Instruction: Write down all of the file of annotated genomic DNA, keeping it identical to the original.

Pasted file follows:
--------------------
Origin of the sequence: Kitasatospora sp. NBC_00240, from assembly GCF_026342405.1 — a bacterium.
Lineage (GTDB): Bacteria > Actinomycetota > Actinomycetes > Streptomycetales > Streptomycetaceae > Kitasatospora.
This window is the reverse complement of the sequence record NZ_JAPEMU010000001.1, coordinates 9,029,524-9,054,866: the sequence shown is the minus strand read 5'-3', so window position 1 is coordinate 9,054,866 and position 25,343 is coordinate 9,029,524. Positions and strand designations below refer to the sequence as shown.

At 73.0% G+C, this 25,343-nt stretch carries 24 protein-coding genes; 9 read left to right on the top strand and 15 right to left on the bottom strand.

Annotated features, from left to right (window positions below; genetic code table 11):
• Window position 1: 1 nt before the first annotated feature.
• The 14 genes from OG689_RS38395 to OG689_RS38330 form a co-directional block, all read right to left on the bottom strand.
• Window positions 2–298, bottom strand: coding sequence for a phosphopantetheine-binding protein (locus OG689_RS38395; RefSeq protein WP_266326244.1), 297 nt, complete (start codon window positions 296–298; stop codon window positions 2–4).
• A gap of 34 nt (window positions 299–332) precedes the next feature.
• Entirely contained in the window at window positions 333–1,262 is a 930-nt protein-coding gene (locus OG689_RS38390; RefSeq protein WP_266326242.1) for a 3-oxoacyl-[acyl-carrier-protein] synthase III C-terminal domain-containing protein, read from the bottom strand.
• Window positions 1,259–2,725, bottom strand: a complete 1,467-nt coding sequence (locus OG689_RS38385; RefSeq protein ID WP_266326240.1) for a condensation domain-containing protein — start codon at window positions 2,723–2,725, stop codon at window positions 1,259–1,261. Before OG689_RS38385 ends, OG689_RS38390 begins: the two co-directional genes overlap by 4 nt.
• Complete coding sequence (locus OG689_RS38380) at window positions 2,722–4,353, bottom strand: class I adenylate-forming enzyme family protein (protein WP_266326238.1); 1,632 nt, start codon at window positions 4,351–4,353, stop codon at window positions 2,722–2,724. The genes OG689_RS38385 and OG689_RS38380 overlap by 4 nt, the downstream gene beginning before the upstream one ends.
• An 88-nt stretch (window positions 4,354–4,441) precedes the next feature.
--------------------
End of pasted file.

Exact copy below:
Origin of the sequence: Kitasatospora sp. NBC_00240, from assembly GCF_026342405.1 — a bacterium.
Lineage (GTDB): Bacteria > Actinomycetota > Actinomycetes > Streptomycetales > Streptomycetaceae > Kitasatospora.
This window is the reverse complement of the sequence record NZ_JAPEMU010000001.1, coordinates 9,029,524-9,054,866: the sequence shown is the minus strand read 5'-3', so window position 1 is coordinate 9,054,866 and position 25,343 is coordinate 9,029,524. Positions and strand designations below refer to the sequence as shown.

At 73.0% G+C, this 25,343-nt stretch carries 24 protein-coding genes; 9 read left to right on the top strand and 15 right to left on the bottom strand.

Annotated features, from left to right (window positions below; genetic code table 11):
• Window position 1: 1 nt before the first annotated feature.
• The 14 genes from OG689_RS38395 to OG689_RS38330 form a co-directional block, all read right to left on the bottom strand.
• Window positions 2–298, bottom strand: coding sequence for a phosphopantetheine-binding protein (locus OG689_RS38395; RefSeq protein WP_266326244.1), 297 nt, complete (start codon window positions 296–298; stop codon window positions 2–4).
• A gap of 34 nt (window positions 299–332) precedes the next feature.
• Entirely contained in the window at window positions 333–1,262 is a 930-nt protein-coding gene (locus OG689_RS38390; RefSeq protein WP_266326242.1) for a 3-oxoacyl-[acyl-carrier-protein] synthase III C-terminal domain-containing protein, read from the bottom strand.
• Window positions 1,259–2,725, bottom strand: a complete 1,467-nt coding sequence (locus OG689_RS38385; RefSeq protein ID WP_266326240.1) for a condensation domain-containing protein — start codon at window positions 2,723–2,725, stop codon at window positions 1,259–1,261. Before OG689_RS38385 ends, OG689_RS38390 begins: the two co-directional genes overlap by 4 nt.
• Complete coding sequence (locus OG689_RS38380) at window positions 2,722–4,353, bottom strand: class I adenylate-forming enzyme family protein (protein WP_266326238.1); 1,632 nt, start codon at window positions 4,351–4,353, stop codon at window positions 2,722–2,724. The genes OG689_RS38385 and OG689_RS38380 overlap by 4 nt, the downstream gene beginning before the upstream one ends.
• An 88-nt stretch (window positions 4,354–4,441) precedes the next feature.